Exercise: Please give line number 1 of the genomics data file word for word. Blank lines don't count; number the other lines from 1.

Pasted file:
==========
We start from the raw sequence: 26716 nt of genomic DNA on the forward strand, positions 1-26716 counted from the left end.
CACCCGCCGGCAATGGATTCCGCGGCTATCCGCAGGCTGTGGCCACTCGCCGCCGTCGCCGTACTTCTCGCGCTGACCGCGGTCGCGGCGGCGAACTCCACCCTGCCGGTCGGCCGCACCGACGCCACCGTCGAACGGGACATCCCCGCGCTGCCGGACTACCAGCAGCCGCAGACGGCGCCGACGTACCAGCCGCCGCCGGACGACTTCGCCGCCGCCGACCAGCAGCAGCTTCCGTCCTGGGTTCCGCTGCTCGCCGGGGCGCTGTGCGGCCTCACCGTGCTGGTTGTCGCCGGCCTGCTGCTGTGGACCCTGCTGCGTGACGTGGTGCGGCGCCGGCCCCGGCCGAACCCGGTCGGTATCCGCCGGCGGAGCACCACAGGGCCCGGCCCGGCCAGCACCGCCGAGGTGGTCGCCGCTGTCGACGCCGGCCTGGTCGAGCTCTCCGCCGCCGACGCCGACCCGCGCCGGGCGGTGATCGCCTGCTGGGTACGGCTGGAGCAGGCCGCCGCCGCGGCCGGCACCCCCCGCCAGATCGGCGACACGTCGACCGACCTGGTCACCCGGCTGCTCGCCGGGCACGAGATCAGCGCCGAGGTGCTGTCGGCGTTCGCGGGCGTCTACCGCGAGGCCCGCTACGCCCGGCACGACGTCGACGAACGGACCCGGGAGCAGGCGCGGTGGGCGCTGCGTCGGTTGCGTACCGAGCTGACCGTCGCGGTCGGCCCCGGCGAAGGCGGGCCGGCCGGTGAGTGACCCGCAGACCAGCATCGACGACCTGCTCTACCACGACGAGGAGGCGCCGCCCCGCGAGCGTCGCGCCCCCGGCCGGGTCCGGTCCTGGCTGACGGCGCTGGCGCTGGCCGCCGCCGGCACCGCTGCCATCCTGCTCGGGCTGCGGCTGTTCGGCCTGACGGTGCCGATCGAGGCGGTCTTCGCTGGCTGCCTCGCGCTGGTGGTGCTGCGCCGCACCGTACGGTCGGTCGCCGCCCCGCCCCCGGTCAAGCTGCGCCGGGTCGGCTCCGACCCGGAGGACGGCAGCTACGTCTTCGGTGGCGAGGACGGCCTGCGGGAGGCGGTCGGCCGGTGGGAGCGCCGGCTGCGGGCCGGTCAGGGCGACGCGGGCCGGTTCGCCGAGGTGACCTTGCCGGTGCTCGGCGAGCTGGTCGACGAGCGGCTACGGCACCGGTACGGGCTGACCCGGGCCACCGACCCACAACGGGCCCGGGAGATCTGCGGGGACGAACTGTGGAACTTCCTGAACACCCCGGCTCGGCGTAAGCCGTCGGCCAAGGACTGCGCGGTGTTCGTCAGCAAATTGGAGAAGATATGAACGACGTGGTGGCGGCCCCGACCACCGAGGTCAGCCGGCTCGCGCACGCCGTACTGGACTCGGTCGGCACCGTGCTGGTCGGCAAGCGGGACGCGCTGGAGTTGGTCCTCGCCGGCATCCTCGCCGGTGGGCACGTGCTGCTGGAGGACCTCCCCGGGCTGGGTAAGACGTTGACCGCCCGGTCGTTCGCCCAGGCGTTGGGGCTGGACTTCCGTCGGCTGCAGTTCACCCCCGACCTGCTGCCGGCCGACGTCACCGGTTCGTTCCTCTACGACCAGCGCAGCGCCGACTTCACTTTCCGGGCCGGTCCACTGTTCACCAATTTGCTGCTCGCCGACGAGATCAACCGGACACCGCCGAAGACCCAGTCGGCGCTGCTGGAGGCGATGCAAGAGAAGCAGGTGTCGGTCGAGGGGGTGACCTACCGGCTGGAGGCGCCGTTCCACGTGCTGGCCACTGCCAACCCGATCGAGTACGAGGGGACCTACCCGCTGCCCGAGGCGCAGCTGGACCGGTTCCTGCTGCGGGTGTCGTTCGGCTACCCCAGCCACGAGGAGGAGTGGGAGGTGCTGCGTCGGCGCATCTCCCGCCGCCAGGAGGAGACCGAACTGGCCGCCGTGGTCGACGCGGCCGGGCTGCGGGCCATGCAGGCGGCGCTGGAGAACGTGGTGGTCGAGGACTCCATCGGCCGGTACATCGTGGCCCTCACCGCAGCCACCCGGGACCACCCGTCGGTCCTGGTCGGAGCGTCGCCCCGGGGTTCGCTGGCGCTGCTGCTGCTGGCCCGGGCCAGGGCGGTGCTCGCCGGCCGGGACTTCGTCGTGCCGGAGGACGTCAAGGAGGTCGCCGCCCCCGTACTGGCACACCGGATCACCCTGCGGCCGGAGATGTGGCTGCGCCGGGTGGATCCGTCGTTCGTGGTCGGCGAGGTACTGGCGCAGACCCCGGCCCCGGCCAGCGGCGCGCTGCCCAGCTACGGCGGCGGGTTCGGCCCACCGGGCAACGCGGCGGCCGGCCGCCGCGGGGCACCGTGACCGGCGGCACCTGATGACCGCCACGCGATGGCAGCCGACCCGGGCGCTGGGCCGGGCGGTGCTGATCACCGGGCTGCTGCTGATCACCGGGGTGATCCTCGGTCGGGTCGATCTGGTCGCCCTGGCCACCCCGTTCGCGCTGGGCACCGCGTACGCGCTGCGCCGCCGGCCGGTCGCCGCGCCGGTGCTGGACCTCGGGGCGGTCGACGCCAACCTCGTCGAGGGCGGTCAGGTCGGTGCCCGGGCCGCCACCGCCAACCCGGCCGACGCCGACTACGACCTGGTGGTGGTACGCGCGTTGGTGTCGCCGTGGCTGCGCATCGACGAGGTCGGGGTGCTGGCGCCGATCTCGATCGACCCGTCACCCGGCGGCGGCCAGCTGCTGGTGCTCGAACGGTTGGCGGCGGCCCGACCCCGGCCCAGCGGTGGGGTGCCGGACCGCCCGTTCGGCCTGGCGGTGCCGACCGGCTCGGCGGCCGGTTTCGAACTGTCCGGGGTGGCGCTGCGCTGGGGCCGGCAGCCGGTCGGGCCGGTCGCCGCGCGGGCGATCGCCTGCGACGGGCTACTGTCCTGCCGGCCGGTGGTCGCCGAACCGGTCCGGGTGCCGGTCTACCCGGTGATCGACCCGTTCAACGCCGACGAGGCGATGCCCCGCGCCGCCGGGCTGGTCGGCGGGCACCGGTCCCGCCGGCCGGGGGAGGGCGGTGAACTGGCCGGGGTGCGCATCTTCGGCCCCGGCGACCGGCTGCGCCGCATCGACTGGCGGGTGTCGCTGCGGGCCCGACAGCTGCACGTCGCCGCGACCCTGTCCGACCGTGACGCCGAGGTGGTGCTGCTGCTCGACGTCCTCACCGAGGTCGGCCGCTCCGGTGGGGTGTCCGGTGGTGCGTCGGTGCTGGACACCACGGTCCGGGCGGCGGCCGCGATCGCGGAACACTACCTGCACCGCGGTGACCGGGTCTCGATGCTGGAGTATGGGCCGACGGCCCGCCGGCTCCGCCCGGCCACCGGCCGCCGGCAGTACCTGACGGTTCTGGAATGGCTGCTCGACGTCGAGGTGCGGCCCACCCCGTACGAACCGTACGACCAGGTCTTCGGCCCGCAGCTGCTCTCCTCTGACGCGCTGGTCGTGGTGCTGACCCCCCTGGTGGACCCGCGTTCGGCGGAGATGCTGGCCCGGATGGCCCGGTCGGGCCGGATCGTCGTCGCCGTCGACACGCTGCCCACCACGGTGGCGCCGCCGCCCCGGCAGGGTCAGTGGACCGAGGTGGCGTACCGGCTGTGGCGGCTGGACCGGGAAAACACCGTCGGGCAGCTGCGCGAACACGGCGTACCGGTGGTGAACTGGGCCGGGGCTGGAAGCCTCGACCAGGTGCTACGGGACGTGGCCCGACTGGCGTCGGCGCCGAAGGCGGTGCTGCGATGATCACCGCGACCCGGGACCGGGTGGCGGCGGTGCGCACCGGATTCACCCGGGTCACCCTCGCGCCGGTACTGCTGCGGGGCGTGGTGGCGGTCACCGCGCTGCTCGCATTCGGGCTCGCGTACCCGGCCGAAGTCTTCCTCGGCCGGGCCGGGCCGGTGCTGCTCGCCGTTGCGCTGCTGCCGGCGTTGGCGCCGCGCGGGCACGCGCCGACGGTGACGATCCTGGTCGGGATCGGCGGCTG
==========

We start from the raw sequence: 26716 nt of genomic DNA on the forward strand, positions 1-26716 counted from the left end.